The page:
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Manaus

Manaus (mänous´), city (1996 pop. 1,158,265), capital of Amazonas state, NW Brazil, on the Rio Negro. It is the chief commercial and cultural center of the upper Amazon region and an important river port, with floating docks that can accommodate oceangoing vessels, including cruise ships. Surrounded by jungle, Manaus is the only major city in a c.600-mi (1000-km) radius. Founded in 1669, Manaus grew slowly until the late 19th cent., when the wild-rubber boom brought prosperity and short-lived splendor. In recent years, Manaus has regained importance because of renewed interest in the Amazon basin and its preservation, with accompanying ecotourism, and because of the discovery of oil nearby. The city is now the seat of several organizations dealing with Amazonian problems, is a free port, and has an international airport. Its manufactures include electronics, chemical products, and soap; there are distilling and ship construction industries. Manaus also exports Brazil nuts, rubber, jute, and rosewood oil. It has a cathedral, opera house (with an $8 million renovation completed in 1990), zoological and botanical gardens, an ecopark, and regional and native peoples museums.

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Manaus

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Manaus

Manaus

Manaus, capital of the Brazilian state of Amazonas. Founded in 1669, Manaus is located on the Rio Negro, about 1,000 miles upriver from the mouth of the Amazon, and is the main port in the Amazonian interior.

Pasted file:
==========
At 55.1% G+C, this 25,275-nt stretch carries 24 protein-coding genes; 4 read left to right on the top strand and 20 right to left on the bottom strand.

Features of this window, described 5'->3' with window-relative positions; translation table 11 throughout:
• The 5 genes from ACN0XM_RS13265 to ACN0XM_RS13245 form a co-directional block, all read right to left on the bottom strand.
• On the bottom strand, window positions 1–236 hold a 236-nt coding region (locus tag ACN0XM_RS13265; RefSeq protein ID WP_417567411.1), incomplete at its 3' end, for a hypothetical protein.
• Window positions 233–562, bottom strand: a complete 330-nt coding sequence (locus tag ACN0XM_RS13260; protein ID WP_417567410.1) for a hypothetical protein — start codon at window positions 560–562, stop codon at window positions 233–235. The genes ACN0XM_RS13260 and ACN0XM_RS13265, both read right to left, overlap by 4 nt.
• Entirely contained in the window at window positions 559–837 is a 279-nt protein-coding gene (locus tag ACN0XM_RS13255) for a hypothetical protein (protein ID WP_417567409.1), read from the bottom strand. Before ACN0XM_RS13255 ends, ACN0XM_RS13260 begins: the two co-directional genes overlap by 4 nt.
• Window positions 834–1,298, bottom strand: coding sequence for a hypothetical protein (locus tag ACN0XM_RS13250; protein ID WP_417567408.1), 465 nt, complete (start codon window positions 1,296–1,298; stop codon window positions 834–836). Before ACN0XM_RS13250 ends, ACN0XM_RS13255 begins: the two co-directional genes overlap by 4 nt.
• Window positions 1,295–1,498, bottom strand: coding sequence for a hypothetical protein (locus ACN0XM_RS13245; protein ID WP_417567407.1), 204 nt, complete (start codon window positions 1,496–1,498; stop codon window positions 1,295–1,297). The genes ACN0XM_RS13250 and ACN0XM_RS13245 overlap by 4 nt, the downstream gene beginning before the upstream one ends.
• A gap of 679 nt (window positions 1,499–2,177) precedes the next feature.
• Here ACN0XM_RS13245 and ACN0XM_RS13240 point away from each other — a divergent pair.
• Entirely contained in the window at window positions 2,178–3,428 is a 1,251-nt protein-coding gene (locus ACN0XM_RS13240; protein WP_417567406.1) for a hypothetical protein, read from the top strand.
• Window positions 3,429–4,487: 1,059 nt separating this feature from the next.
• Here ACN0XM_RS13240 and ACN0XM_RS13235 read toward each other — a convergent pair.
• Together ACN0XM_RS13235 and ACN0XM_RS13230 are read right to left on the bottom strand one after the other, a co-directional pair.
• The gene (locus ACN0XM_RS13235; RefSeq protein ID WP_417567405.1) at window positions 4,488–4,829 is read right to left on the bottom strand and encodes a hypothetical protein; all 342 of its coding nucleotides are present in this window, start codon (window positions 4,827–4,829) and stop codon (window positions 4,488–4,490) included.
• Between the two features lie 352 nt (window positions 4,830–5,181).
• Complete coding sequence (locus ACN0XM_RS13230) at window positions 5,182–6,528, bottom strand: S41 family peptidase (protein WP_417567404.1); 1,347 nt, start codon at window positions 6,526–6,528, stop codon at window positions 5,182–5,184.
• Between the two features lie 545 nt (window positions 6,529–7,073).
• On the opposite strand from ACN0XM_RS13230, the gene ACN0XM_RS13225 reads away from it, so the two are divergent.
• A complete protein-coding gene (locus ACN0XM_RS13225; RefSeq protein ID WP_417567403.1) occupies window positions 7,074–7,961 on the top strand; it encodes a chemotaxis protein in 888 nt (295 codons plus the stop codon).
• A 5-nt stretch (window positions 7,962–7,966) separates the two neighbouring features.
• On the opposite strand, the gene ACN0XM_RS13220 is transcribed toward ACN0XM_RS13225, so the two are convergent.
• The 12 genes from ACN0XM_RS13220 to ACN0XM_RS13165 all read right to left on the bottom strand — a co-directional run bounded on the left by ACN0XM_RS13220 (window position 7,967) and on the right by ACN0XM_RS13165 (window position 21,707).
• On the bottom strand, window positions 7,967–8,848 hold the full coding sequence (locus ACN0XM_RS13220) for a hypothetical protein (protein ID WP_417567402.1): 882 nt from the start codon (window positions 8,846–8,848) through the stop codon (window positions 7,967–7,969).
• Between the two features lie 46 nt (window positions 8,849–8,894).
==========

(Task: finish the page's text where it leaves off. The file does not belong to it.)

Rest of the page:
Manaus was a small settlement in 1867, when the Brazilian government opened the Amazon River to international trade. The forests surrounding Manaus were rich in rubber trees, and from the 1870s on, Brazilian and foreign merchants flocked to the inland capital to profit from the booming rubber trade.

The city entered its heyday in the 1890s, when Manaus became the major center for Amazonian exports; by 1910 the urban population had grown to nearly 100,000 inhabitants. A classic boomtown, Manaus boasted the first electric street lighting in Brazil, piped water and gas, a system of floating docks, an ornate customshouse, and an elaborate opera house, crafted almost entirely from imported materials.

As an entrepôt that relied almost entirely on the rubber trade, Manaus was hit hard by the collapse of the wild rubber market in 1911. Population declined, trade plummeted, and the abandoned, decaying opera house stood as a monument to the excesses of the boom years. However, as the sole significant urban center in the western Amazon, Manaus survived the boom-bust cycle. In an effort to revive the Amazonian economy, in 1967 the Brazilian government declared Manaus a free port, thus generating a sharp increase in commercial activity and industrial development. Along with factories processing local products, Manaus is now home to several large, foreign-owned manufacturing plants producing consumer durables for the Brazilian market. As of 2006, Manaus had an estimated population of 1,688,524.

See alsoAmazon Region; Amazon River; Rubber Industry.

BIBLIOGRAPHY

E. Bradford Burns, "Manaus, 1910: Portrait of a Boom Town," in Journal of Inter-American Studies 7, no. 3 (1965): 400-421.

Richard Collier, The River that God Forgot (1968).

Barbara Weinstein, The Amazon Rubber Boom, 1850–1920 (1983).

Additional Bibliography

Aguiar, José Vicente de Souza. Manaus: Praça, café, colégio e cinema nos anos 50 e 60. Manaus: Editora Valer: Edições Governo do Estado, 2002.

Markusen, Ann R., Yong-Sook Lee, and Sean DiGiovanna. Second Tier Cities: Rapid Growth Beyond the Metropolis. Minneapolis: University of Minnesota Press, 1999.

Oliveira, José Aldemir de, José Duarte Alecrim, and Thierry Ray Jehlen Gasnier. Cidade de Manaus: Visões interdisciplinares. Manaus: EDUA, 2003.

                                  Barbara Weinstein

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